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Teenager invents low-frequency radio for underground communications

Teenager invents low-frequency radio for underground communications
Vlad Savov
Vlad Savov|February 1, 2010 6:11 AM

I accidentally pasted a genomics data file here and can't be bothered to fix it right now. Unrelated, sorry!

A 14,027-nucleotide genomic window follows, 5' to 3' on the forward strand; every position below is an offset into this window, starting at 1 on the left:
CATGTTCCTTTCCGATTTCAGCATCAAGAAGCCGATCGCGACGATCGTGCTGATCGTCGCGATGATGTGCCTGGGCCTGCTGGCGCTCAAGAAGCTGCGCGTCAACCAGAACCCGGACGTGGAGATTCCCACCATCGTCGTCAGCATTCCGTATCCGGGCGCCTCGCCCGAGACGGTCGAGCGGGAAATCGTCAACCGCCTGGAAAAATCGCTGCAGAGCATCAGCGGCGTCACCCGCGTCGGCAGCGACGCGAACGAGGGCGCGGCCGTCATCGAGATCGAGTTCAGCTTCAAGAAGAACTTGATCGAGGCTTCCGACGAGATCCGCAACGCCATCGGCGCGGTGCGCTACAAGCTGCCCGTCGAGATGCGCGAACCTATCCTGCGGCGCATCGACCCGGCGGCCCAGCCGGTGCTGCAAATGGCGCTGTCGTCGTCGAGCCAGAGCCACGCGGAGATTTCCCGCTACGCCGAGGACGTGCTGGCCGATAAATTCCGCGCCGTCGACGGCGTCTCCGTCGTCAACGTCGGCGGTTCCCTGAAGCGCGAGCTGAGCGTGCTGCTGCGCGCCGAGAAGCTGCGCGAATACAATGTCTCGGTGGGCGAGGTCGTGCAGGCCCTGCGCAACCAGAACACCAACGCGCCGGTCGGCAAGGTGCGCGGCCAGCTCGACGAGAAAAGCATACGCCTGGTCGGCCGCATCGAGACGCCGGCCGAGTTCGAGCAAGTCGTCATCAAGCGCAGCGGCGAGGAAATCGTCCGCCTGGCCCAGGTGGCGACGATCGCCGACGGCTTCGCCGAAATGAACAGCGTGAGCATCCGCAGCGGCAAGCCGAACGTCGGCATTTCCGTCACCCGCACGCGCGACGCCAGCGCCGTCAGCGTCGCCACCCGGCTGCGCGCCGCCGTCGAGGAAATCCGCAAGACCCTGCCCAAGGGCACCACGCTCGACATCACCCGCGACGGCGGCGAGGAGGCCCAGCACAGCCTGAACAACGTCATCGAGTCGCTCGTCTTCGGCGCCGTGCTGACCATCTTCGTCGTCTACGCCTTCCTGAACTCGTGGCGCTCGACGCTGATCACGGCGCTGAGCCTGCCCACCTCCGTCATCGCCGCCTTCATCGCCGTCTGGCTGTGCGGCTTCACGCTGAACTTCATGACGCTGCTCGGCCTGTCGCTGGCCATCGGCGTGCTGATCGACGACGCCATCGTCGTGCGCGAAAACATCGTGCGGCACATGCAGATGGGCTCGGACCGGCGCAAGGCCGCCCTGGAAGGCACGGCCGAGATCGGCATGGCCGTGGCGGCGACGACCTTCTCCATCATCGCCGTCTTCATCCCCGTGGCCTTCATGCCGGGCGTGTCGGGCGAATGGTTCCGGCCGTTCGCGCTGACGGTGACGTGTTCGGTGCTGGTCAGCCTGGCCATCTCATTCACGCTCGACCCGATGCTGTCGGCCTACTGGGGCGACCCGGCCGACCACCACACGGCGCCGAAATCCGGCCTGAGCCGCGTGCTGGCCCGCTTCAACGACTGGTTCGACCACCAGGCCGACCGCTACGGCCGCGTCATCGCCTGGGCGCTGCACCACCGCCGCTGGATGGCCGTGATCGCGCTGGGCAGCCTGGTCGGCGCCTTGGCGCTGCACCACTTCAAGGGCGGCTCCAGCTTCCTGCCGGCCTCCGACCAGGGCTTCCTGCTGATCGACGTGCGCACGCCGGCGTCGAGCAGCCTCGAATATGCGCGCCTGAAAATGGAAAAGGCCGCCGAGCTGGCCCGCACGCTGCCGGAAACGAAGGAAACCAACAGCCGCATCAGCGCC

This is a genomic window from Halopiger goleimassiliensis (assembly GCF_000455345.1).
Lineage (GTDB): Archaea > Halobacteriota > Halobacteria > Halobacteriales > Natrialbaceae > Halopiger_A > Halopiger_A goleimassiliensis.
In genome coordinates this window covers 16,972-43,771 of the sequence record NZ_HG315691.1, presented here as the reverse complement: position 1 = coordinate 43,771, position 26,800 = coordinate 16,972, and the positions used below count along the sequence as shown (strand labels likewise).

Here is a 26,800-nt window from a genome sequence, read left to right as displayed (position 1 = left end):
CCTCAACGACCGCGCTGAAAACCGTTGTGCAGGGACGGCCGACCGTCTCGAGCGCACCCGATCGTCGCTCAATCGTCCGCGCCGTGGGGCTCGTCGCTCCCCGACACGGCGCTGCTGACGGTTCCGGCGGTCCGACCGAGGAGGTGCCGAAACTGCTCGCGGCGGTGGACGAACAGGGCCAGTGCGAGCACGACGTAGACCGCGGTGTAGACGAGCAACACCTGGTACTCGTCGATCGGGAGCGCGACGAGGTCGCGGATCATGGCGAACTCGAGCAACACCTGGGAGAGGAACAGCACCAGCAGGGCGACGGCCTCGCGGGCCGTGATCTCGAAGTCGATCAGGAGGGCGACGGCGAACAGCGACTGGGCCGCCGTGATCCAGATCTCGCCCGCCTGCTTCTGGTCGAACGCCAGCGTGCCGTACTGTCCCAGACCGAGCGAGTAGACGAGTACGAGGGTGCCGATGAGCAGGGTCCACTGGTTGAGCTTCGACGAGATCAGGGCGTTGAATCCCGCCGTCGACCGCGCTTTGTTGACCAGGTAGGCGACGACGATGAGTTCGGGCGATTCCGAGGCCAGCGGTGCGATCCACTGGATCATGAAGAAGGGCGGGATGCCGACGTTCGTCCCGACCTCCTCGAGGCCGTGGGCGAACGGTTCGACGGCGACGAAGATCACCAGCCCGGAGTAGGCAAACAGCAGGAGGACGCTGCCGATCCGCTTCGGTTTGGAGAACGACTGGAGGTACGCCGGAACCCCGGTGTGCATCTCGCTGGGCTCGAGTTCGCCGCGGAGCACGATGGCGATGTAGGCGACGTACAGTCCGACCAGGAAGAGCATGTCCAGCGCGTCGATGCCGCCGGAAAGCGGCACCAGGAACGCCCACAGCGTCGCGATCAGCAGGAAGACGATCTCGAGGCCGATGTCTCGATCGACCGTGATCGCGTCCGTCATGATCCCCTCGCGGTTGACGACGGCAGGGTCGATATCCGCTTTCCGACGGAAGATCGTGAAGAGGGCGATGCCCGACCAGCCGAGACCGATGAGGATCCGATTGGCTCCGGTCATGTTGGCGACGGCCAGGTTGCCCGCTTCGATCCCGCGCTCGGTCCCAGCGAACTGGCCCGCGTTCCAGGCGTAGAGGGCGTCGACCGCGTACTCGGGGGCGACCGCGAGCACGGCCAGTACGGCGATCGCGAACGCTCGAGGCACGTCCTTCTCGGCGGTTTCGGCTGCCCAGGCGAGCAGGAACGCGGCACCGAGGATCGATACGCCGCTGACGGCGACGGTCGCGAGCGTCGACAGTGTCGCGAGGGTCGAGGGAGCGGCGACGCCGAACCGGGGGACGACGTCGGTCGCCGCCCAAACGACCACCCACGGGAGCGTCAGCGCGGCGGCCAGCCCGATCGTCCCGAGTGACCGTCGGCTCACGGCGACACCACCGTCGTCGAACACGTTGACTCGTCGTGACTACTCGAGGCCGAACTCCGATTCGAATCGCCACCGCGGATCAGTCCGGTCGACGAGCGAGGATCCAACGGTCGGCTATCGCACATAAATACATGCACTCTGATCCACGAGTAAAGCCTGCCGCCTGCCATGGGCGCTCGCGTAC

You know what's really annoying? Teenagers. Even more annoying? Teenagers inventing legitimately useful things and getting awards for it. Meet Alexander Kendrick, the 16-year old inventor of a new low-frequency radio that allows for cave-texting, which isn't some fresh new euphemism, it just means people can finally text while deep underground. How deep, you ask -- well, Alexander's team of intrepid explorers went far enough (946 feet) to record the deepest known digital communication ever in the United States. What you see the young chap holding above is the collapsible radio antenna, though plans are already afoot to ruggedize and miniaturize the equipment to make it more practical for cave explorers and rescuers. Way to go, kid.
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